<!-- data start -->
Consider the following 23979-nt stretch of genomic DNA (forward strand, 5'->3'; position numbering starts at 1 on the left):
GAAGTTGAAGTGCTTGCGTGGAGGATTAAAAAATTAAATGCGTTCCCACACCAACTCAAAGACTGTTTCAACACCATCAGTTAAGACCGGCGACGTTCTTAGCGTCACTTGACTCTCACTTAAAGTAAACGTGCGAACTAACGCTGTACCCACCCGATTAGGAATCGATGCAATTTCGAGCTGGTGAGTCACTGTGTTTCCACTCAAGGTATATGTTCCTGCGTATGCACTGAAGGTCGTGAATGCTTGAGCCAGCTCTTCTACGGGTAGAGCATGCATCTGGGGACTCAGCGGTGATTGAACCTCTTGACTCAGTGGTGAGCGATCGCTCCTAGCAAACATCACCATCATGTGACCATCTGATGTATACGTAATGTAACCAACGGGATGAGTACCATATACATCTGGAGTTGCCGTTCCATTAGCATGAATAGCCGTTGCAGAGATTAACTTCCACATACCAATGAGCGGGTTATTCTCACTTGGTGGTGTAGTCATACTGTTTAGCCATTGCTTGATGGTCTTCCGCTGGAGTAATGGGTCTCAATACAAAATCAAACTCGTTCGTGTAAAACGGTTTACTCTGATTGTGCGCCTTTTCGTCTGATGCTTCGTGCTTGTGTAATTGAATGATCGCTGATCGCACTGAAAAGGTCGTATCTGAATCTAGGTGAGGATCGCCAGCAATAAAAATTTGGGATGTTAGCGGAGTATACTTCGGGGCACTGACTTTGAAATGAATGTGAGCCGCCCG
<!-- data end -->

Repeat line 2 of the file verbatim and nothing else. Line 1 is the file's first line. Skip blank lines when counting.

GAAGTTGAAGTGCTTGCGTGGAGGATTAAAAAATTAAATGCGTTCCCACACCAACTCAAAGACTGTTTCAACACCATCAGTTAAGACCGGCGACGTTCTTAGCGTCACTTGACTCTCACTTAAAGTAAACGTGCGAACTAACGCTGTACCCACCCGATTAGGAATCGATGCAATTTCGAGCTGGTGAGTCACTGTGTTTCCACTCAAGGTATATGTTCCTGCGTATGCACTGAAGGTCGTGAATGCTTGAGCCAGCTCTTCTACGGGTAGAGCATGCATCTGGGGACTCAGCGGTGATTGAACCTCTTGACTCAGTGGTGAGCGATCGCTCCTAGCAAACATCACCATCATGTGACCATCTGATGTATACGTAATGTAACCAACGGGATGAGTACCATATACATCTGGAGTTGCCGTTCCATTAGCATGAATAGCCGTTGCAGAGATTAACTTCCACATACCAATGAGCGGGTTATTCTCACTTGGTGGTGTAGTCATACTGTTTAGCCATTGCTTGATGGTCTTCCGCTGGAGTAATGGGTCTCAATACAAAATCAAACTCGTTCGTGTAAAACGGTTTACTCTGATTGTGCGCCTTTTCGTCTGATGCTTCGTGCTTGTGTAATTGAATGATCGCTGATCGCACTGAAAAGGTCGTATCTGAATCTAGGTGAGGATCGCCAGCAATAAAAATTTGGGATGTTAGCGGAGTATACTTCGGGGCACTGACTTTGAAATGAATGTGAGCCGCCCG